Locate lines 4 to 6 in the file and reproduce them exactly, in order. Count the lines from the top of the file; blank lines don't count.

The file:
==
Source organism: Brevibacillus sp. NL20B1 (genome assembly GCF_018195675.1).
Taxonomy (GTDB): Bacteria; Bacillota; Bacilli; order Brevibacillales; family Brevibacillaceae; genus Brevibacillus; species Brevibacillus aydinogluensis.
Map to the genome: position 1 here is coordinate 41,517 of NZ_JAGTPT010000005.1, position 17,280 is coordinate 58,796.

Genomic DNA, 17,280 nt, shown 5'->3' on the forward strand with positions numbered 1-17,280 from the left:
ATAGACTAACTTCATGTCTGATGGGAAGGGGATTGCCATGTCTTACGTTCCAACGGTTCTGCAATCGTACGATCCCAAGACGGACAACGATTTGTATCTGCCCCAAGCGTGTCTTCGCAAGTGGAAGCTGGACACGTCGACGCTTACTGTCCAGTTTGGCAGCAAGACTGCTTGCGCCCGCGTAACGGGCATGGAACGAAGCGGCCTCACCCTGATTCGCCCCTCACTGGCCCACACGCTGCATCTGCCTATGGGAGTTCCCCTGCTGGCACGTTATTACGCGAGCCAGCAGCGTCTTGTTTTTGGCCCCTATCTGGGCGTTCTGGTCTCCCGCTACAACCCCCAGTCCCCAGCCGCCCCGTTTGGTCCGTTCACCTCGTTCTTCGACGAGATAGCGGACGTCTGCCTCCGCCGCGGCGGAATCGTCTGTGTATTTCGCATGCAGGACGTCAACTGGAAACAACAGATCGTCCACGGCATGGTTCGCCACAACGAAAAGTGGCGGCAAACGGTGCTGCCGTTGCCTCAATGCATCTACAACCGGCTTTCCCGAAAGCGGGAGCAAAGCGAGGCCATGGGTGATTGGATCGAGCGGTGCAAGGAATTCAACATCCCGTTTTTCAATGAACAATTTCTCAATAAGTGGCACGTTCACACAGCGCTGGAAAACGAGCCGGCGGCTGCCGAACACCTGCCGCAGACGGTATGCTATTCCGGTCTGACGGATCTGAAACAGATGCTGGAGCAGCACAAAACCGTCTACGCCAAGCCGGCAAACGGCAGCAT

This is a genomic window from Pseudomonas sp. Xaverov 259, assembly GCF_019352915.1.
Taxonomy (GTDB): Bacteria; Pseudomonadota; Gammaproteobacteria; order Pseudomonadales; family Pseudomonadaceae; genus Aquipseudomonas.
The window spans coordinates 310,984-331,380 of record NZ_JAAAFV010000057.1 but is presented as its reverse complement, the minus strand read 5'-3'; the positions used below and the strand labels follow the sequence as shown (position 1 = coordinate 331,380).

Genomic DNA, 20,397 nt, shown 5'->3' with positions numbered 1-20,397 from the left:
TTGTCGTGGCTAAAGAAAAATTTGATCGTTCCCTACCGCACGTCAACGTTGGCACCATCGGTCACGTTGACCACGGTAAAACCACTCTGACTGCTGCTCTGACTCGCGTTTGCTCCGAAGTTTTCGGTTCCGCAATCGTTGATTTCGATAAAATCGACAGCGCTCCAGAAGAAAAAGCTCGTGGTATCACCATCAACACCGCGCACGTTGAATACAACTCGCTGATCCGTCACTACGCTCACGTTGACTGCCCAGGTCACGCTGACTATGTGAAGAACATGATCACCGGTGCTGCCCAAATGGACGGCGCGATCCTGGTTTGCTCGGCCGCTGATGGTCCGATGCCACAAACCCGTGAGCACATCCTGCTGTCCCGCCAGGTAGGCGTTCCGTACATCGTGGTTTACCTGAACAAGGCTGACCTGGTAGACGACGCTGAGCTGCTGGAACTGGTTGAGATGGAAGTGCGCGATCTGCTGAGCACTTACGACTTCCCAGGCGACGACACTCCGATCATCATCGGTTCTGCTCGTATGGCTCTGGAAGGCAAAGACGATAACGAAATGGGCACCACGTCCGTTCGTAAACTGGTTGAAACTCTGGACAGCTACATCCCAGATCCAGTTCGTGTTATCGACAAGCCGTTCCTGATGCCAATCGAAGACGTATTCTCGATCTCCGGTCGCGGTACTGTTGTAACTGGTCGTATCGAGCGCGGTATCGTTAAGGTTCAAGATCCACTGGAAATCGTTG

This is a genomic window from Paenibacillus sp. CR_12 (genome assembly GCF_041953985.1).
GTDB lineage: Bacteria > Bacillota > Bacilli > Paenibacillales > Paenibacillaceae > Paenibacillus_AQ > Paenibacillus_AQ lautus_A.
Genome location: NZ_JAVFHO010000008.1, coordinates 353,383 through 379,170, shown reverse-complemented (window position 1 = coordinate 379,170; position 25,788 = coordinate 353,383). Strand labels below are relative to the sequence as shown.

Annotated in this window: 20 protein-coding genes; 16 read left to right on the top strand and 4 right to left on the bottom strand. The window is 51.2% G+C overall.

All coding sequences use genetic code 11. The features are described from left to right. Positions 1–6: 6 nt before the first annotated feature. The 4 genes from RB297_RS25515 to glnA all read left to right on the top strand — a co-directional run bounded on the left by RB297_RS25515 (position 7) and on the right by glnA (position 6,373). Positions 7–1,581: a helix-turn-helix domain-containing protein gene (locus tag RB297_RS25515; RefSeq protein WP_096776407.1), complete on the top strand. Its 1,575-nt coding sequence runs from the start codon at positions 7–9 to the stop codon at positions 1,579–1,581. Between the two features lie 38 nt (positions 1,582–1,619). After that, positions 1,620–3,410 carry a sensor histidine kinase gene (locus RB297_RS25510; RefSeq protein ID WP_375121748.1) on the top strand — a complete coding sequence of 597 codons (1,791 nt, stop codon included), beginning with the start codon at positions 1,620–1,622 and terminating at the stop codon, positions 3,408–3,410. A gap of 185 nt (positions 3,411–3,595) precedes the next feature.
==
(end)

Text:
Genomic DNA, 17,280 nt, shown 5'->3' on the forward strand with positions numbered 1-17,280 from the left:
ATAGACTAACTTCATGTCTGATGGGAAGGGGATTGCCATGTCTTACGTTCCAACGGTTCTGCAATCGTACGATCCCAAGACGGACAACGATTTGTATCTGCCCCAAGCGTGTCTTCGCAAGTGGAAGCTGGACACGTCGACGCTTACTGTCCAGTTTGGCAGCAAGACTGCTTGCGCCCGCGTAACGGGCATGGAACGAAGCGGCCTCACCCTGATTCGCCCCTCACTGGCCCACACGCTGCATCTGCCTATGGGAGTTCCCCTGCTGGCACGTTATTACGCGAGCCAGCAGCGTCTTGTTTTTGGCCCCTATCTGGGCGTTCTGGTCTCCCGCTACAACCCCCAGTCCCCAGCCGCCCCGTTTGGTCCGTTCACCTCGTTCTTCGACGAGATAGCGGACGTCTGCCTCCGCCGCGGCGGAATCGTCTGTGTATTTCGCATGCAGGACGTCAACTGGAAACAACAGATCGTCCACGGCATGGTTCGCCACAACGAAAAGTGGCGGCAAACGGTGCTGCCGTTGCCTCAATGCATCTACAACCGGCTTTCCCGAAAGCGGGAGCAAAGCGAGGCCATGGGTGATTGGATCGAGCGGTGCAAGGAATTCAACATCCCGTTTTTCAATGAACAATTTCTCAATAAGTGGCACGTTCACACAGCGCTGGAAAACGAGCCGGCGGCTGCCGAACACCTGCCGCAGACGGTATGCTATTCCGGTCTGACGGATCTGAAACAGATGCTGGAGCAGCACAAAACCGTCTACGCCAAGCCGGCAAACGGCAGCAT

This is a genomic window from Pseudomonas sp. Xaverov 259, assembly GCF_019352915.1.